Long story short; there was an "incident" involving my recently topped-off 20oz coffee thermos, and his laptop, which was aptly on his lap at the time. Not only did the poor Dell unleash the magic smoke the instant my thermos slipped, but it's display didn't survive the fall off of his lap as he started hopping up and down like, well, someone who's "valuables" were drenched with hot coffee.
          Something tells me that he spent the better part of the evening begging a physician to be gentle with him, and begging a "glorified secretary" to recover two weeks of his work off of his Almond-Morning-Expresso soaked hard drive.

P.S: Yes, I am aware of the fact that I am a bastard. Thank you.

Re:I've already learned... (1)

glwtta (532858) | more than 7 years ago | (#16781695)

everything I need to know about management from Dilbert.

As have many managers... which is why Dilbert exists in the first place... wait, Dilbert is creating some kind of tear in the space-time continuum, isn't it?

Re:Tunnel Vision (1)

Bwian_of_Nazareth (827437) | more than 7 years ago | (#16781701)

No, you are not correct. Project manager needs to facilitate the design, they do not have to get involved on the technical level - if they have good people whom they can trust. Project management is not about delivering, it's about managing the delivery. Sometimes it is even a disadvantage to mix these two. You have to draw a line between your responsibilities as a project manager and the team who delivers. Otherwise you can be sidetracked easily - your job is not to deliver 100 % quality at 1000 % the price. Your job is to deliver adequate quality at reasonable price. Nothing is black-and-white once you factor the cost in - something technical people quite often fail to see.

And I am saying this as someone who has done project management for IT project but who has a master's degree in CS and who did the delivery as well.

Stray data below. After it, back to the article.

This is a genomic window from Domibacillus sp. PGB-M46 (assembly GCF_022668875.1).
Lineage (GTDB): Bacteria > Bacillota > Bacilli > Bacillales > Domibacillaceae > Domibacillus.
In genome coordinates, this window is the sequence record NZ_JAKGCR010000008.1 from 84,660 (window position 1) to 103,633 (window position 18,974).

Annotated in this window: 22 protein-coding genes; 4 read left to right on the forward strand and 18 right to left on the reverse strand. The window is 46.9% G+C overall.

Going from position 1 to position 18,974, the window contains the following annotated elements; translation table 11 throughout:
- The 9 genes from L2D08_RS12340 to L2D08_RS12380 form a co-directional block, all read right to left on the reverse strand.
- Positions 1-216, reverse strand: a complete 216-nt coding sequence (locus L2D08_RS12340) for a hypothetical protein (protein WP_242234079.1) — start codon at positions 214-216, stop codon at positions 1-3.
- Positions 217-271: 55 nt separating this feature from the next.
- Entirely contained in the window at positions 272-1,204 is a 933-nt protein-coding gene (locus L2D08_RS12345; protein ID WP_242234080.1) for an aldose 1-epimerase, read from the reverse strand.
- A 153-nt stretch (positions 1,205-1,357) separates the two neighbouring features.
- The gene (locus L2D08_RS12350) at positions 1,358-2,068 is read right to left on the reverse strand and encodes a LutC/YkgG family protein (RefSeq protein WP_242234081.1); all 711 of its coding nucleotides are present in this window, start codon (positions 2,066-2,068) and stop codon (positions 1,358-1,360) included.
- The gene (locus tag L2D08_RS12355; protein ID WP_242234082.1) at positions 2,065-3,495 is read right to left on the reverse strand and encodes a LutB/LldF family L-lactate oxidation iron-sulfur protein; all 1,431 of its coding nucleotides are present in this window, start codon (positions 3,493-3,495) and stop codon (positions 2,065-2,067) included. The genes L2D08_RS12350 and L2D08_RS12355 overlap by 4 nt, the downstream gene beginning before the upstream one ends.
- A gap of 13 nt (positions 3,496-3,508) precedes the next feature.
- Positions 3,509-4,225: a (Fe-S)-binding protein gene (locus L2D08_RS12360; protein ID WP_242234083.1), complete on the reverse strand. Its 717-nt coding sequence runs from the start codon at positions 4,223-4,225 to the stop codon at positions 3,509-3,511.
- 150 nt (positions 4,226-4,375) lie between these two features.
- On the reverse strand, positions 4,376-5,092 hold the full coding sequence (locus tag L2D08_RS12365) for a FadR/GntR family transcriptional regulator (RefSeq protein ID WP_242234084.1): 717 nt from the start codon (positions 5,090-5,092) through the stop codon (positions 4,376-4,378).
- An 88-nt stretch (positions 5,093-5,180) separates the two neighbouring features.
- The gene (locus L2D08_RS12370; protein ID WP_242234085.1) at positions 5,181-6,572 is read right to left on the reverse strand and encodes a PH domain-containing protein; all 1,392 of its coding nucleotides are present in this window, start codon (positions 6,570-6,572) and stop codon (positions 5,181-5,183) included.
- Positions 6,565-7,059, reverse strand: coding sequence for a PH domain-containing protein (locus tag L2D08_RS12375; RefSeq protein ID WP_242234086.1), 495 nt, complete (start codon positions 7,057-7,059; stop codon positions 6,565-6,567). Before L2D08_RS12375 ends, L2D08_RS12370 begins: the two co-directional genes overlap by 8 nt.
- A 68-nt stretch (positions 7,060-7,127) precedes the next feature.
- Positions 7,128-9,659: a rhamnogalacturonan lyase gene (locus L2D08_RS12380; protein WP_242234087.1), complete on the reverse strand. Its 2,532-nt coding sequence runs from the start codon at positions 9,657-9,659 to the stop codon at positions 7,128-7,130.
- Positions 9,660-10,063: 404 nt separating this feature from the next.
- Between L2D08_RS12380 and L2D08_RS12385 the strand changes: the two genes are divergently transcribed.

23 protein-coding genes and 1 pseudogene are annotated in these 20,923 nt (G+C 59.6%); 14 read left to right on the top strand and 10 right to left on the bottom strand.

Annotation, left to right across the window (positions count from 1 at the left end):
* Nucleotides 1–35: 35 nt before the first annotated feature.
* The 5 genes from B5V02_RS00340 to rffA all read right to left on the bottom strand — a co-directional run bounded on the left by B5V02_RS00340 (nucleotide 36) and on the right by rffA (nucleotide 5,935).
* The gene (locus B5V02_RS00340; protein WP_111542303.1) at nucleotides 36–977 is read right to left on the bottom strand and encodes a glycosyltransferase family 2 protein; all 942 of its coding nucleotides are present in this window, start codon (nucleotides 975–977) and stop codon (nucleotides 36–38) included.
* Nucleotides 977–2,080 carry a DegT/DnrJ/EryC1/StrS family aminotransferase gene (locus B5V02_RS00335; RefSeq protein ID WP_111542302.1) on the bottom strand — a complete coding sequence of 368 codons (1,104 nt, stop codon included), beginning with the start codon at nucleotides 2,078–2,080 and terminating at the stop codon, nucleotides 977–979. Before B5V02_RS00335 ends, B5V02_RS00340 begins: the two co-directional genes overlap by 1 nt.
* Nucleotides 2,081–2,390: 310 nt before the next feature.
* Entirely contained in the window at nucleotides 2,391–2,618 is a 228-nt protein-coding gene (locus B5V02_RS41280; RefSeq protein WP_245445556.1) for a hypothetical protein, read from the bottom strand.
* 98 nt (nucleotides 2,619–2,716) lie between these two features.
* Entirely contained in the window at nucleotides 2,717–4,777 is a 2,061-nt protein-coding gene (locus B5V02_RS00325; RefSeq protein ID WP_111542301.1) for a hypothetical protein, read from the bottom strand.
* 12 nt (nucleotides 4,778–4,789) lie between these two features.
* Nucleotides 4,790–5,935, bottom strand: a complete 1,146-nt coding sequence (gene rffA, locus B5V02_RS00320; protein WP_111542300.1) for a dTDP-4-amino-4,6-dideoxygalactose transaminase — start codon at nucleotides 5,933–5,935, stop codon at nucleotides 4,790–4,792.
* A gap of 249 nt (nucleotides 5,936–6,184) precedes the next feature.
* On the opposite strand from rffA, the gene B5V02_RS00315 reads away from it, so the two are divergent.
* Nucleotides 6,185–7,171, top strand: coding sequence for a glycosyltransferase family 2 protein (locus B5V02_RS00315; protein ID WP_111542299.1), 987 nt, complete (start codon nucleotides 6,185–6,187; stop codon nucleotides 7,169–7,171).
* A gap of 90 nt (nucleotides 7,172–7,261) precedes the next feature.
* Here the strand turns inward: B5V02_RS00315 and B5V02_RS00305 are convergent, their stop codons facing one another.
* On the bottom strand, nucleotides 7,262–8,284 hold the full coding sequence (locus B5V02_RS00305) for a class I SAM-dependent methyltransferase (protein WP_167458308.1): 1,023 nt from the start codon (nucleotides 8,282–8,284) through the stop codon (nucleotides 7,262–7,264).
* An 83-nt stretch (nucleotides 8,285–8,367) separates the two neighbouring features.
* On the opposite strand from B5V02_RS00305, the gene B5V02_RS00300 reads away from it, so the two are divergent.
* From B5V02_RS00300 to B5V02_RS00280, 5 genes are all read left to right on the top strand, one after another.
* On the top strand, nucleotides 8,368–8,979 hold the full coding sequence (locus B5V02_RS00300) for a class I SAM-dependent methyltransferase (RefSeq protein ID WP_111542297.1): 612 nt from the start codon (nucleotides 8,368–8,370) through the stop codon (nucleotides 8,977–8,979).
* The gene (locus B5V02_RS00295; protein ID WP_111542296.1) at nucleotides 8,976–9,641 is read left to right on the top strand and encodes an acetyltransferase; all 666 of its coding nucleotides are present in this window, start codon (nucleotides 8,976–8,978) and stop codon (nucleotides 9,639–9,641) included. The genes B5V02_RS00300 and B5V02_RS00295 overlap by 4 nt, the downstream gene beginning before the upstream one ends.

Sure - you are correct that the design phase is crucial - but I do not agree that this means that the project manager must be involved on the technical level as you imply.

Re:Tunnel Vision (1)

Bwian_of_Nazareth (827437) | more than 7 years ago | (#16781765)

---Posting again, as the previous post seems to have gone to a black hole---

No, you are not correct. Project manager needs to facilitate the design, they do not have to get involved on the technical level - if they have good people whom they can trust. Project management is not about delivering, it's about managing the delivery. Sometimes it is even a disadvantage to mix these two. You have to draw a line between your responsibilities as a project manager and the team who delivers. Otherwise you can be sidetracked easily - your job is not to deliver 100 % quality at 1000 % the price. Your job is to deliver adequate quality at reasonable price. Nothing is black-and-white once you factor the cost in - something technical people quite often fail to see.

And I am saying this as someone who has done project management for IT project but who has a master's degree in CS and who did the delivery as well.

Sure - you are correct that the design phase is crucial - but I do not agree that this means that the project manager must be involved on the technical level as you imply.

Re:Tunnel Vision (1)

Bwian_of_Nazareth (827437) | more than 7 years ago | (#16781781)

You need to change your job, really. You live in a sad world and I would not want to be in your place. Or maybe not you but the moderators who moderated this "Insightful" rather than "Funny". Oh, wait, this is Slashdot.

Re:Tunnel Vision (0)

Anonymous Coward | more than 7 years ago | (#16781901)

you can NOT delegate decisions to the people who have the knowledge to make them as you would be left to do nothing at all.

This is also one of the reasons why it's stupid to complain that your boss "does not nothing". If your boss indeed "does nothing" it means she is very good at trusting you and that is a good thing.

Re:IT Management and Fred Brooks (1)

AK Marc (707885) | more than 7 years ago | (#16782107)

my technical knowledge is also valued.

Ever hear of the PMP certification? It is handled by the Project Management Institute. They state that it is a necesity that a project manager have technical knowledge. You certainly don't need to be an expert, but if you aren't capable of understanding a detailed progress report, you will be incapable of managing the project.

Howbout Engeneering? (2, Insightful)

krico (678909) | more than 7 years ago | (#16782419)

How long did it take until engineering mgmt was not a black art?

WTF (1)

Capt James McCarthy (860294) | more than 7 years ago | (#16782667)

WTF happened to ITIL?

Re:IT Management and Fred Brooks (1)

callistra.moonshadow (956717) | more than 7 years ago | (#16782811)

I had the 20th anniversary edition. It will probably be interesting reading.

Re:IT Management and Fred Brooks (1)

callistra.moonshadow (956717) | more than 7 years ago | (#16782859)